Severed Heads and Arsenic: The Art of Victorian Lowbrow
What do sideshow freaks, strange medical exhibits, funeral rituals, Opium dens, and graveyards have in common? Why Madame Talbot of course.
The woman in question is a reclusive self-taught artist holed up in her 135 year-old haunted house in Oregon. Her interest include just about anything that has to do with the Victorian era 19th century. She also has a morbid fascination with Victorian death rituals and mourning techniques, medical antiques, blood letting, and loves visiting old cemeteries and graveyards.
This fascination can be witnessed in the items she has for sale.
She also creates “curios” out of various vintage (and often macabre) items. Take her shrunken head. Not only is it authentic, but she also includes instructions on how to make your own shrunken head, should you be interested. Here’s a sample:
How to Prepare a Shrunken-Head After the enemy had been decapitated (preferably while he was still alive), the head is cut off below the neck, taking with it a section of the skin from the chest and back.
On the back of the head, a slit is made starting from the neck going nearly to the top. Once the skin has been successfully pulled away from the skull without damaging the face, the skull is tossed into the river. The eyes are sewn shut with jungle fiber and the lips are pierced with wooden pegs.
She’s also on the lookout for new grisly items. At a recent auction, she picked up a Victorian skin grafting razor (think of a cheese slicer) and a stomach pump in velvet lined case. One wonders what you would do with a cheese sized slice of skin.
Madame Talbot is self-taught in nearly medium she tackles: painting, pen-and-ink illustration, and framed curio exhibits. She is a purist when it comes to creating her Framed Curio Exhibits. No gaffs or fakes here. If it says real human heart, she means real human heart. She creates several curios a without the help of any assistants or machines (She sews everything by hand using only a needle and thread). She works alone and seems to like it that way.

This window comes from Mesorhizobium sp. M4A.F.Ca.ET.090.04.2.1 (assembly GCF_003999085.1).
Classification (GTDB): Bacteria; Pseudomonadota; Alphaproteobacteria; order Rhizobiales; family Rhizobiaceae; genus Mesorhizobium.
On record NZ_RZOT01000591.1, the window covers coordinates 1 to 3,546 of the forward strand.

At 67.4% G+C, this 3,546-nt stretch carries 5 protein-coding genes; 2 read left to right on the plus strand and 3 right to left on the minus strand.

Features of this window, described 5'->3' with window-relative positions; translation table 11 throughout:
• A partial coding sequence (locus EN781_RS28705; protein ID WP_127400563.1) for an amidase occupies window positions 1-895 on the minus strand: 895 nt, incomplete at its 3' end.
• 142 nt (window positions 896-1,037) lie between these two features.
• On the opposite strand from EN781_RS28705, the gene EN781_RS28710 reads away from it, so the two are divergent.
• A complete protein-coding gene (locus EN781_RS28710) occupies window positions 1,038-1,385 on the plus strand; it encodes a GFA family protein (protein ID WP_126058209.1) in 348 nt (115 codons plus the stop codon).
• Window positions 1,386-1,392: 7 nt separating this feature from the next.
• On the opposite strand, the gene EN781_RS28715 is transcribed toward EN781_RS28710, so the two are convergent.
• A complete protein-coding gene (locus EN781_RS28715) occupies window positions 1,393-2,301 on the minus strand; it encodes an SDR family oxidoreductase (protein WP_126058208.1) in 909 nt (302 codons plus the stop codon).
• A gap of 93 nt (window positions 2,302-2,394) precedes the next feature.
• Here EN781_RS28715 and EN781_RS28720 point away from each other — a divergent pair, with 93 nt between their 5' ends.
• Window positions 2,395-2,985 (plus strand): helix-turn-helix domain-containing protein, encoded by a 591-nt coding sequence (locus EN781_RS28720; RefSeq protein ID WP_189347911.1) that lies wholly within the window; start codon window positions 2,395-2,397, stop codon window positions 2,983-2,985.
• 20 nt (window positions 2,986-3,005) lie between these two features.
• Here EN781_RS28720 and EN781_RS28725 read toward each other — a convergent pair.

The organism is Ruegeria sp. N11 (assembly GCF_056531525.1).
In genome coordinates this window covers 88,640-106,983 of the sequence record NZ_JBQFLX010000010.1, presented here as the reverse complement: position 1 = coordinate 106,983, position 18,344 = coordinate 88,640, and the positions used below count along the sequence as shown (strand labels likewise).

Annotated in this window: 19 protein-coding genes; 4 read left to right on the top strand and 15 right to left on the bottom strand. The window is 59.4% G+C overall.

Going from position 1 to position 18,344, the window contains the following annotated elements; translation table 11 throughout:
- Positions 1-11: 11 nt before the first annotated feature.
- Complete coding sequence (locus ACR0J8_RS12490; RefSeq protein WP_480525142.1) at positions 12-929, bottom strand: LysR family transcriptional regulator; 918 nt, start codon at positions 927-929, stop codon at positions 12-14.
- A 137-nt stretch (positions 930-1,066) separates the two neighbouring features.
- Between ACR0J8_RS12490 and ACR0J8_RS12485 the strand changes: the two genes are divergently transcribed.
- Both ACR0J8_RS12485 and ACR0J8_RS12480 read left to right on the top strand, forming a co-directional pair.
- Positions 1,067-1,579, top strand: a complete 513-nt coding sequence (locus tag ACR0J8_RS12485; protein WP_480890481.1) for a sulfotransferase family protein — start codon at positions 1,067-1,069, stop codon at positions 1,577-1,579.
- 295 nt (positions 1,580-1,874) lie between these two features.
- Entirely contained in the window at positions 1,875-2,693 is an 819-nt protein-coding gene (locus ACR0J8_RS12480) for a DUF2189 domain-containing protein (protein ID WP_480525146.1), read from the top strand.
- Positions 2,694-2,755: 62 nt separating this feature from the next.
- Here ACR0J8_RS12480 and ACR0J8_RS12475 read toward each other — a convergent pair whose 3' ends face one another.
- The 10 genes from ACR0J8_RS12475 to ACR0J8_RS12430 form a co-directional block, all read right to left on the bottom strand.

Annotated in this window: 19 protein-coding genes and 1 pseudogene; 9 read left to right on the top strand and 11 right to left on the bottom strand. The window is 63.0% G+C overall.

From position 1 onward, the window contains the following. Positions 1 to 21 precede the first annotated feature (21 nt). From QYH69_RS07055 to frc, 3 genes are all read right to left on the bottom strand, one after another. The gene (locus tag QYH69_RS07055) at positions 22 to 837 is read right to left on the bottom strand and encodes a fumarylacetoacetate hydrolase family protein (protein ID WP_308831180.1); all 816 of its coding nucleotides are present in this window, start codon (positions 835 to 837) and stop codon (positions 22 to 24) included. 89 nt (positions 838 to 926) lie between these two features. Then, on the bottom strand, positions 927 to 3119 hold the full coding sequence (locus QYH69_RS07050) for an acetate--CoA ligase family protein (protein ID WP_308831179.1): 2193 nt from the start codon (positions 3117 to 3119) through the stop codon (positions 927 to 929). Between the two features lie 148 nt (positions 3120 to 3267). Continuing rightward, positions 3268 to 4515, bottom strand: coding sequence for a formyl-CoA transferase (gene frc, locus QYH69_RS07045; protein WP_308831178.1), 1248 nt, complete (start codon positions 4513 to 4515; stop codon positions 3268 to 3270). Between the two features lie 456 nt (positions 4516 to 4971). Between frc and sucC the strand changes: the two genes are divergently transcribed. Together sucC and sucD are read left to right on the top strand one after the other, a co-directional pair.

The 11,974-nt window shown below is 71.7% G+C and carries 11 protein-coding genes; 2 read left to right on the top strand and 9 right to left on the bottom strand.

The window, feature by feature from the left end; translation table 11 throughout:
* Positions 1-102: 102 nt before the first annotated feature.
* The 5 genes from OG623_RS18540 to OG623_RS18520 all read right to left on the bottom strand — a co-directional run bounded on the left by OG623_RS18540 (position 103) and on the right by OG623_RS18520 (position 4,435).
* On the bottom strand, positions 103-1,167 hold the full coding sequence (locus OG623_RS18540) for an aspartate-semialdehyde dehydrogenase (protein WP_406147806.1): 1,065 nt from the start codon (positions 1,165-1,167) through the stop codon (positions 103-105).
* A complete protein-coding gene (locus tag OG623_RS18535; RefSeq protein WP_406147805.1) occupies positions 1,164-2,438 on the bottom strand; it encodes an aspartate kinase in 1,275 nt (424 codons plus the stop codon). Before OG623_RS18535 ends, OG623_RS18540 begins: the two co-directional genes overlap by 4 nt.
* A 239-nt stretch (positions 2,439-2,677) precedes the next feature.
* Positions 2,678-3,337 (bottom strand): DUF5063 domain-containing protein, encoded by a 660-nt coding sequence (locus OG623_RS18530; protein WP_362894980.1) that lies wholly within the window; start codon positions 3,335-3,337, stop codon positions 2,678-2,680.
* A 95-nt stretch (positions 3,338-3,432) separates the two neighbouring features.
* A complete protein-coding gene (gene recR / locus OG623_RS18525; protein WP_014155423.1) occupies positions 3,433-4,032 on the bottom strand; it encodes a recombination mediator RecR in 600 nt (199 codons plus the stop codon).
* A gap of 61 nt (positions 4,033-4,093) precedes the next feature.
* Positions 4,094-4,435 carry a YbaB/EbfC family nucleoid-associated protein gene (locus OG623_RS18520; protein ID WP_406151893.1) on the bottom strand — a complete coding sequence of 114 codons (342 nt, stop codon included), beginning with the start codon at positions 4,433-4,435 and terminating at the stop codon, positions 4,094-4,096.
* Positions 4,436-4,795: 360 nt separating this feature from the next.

And as with all of her subject matter, Madame Talbot works within traditional Victorian Lowbrow themes that are at once timeless and current, merging the past and present with each individual piece that she creates in order to insure quality and care are of the utmost importance.
Victorian Lowbrow is a term coined by Madame Talbot to describe her work. She describes it as items both Victorian (of, relating to, or belonging to the period of the reign of Queen Victoria) and lowbrow (being uncultivated; vulgar; characteristic of a person who is not cultivated or does not have intellectual tastes). However a perusal through inventory shows a sophisticated array of macabre items guaranteed to send any Victorian steampunk or gothic into a frenzy.